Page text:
Debut author Vanda brings to you the hidden-in-plain-sight lives of gay men and lesbians in 1940s New York.
It’s 1941 and Alice Huffman, “Al,” comes from the potato fields of Long Island with her childhood friends to make it on the Broadway stage, only to find she has no talent. On the kids’ first day in New York City, they meet Maxwell P. Hartwell, III , a failed nightclub owner and former Broadway producer, who, according to Al, looks a little like Clark Gable. He invites them to a nightclub where Al hears Juliana, the glamorous, perpetually-on-the-brink-of stardom singer, for the first time. Al is immediately drawn to her. Max arranges for the two women to meet. Juliana and Max introduce Al into a world she never knew existed, one in which men wear frilly bathrobes and grass skirts and women wear suits and ties.
This novel is the first of a series of novels about the same characters living through successive decades of LGBT history.
I stood in Juliana’s line again. But this time I was mad. That’s why I hadn’t gone to her show. I thought seeing her show would soften me up and I didn’t want to be softened up. I wanted to be mad. A few girls in front of me giggled with their dates. When Juliana came to the door wearing a green dress with a pleated skirt gathered around the middle, all set to sign autographs, I jumped out of line. “Juliana. I gotta talk to you.”
“Do you?” she grinned. “Sorry, folks, but I seem to have a command performance.”
People laughed as they left the line, but I didn’t care. I had something to do and I was gonna do it. I marched into Juliana’s dressing room. “How could you do that to me?”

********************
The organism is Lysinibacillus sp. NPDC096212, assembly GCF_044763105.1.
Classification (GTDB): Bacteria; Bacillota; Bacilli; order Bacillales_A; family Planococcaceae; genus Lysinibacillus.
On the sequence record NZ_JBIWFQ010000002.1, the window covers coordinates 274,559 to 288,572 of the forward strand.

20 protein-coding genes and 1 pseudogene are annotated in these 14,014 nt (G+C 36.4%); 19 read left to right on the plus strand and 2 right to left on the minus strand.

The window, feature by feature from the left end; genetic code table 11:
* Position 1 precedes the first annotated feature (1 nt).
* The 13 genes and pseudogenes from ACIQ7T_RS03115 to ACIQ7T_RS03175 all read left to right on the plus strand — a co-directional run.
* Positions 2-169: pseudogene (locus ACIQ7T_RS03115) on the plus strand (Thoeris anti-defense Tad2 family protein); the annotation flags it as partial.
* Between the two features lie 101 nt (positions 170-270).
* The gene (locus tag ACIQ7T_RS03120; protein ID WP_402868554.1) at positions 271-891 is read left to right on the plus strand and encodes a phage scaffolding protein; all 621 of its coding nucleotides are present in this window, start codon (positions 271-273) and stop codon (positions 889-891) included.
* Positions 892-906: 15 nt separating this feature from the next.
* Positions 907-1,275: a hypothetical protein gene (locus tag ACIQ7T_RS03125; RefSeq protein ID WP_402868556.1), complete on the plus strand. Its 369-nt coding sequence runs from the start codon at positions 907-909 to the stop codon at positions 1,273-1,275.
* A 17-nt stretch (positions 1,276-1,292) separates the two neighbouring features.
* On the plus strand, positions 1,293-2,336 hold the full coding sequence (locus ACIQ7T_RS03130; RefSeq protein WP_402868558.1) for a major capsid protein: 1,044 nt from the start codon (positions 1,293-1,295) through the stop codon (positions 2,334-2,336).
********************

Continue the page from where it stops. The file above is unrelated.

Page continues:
“What?” she asked.
“You kissed me.”
“You didn’t like it?”
“That’s beside the point. I’m a kid. Eighteen. And you’re, you’re… “Twenty-four.”
“Oh, damn, now I asked you your age and you’re not sposed to ask a woman her age.”
“Not where I come from. And I’m also not sposed to curse, but ’cause of you I just did.”
“You seem to have a lot of rules to follow.”
“No, I don’t! I left Hope House so I wouldn’t have rules. I don’t follow anybody’s rules anymore. But I said damn a minute ago so you see what you’re doing to me?”
“No.” She sat down at her vanity. “Tell me.”
“Well, you got me feeling things and what am I gonna do?”
“About what you did.”
“I don’t know. Do you want to come to my place and talk about it?” “No. You’re gonna…”
“I’m not going to do anything to you that you don’t want me to do.” She stood, pulling on her mink. “Shall we?”
As a playwright Vanda has received numerous honors, among them an Edward Albee Fellowship. Her play, Vile Affections, published by Original Works was a finalist for a National Lambda Award. Her play, Patient HM, which later became The Forgetting Curve, won the Pride Stage and Screen’s Women’s Playwriting Award and another play, Why’d Ya Make Me Wear This, Joe, won Celebration Theater’s (where Naked Boys Singing originated) Best New LGBT Play. Vile Affections played at the New York International Fringe Festival to sell-out audiences and was published by Original Works in 2008. The Forgetting Curve was produced in Boston in September 2014 and the producer has plans to bring it to New York.
Vanda’s non-fiction story, Jack, was published in Prairie Schooner in Summer 2011 and another non-fiction piece, Roger: Lost Between Philosophies, which appears in Pentimento was selected by New Millennium Writings for Honorable Mention from a submission pool of 1,300. Other short prose pieces have been or will be published in Sinister Wisdom, The Outrider Review and The Grub Street On-Line Journal.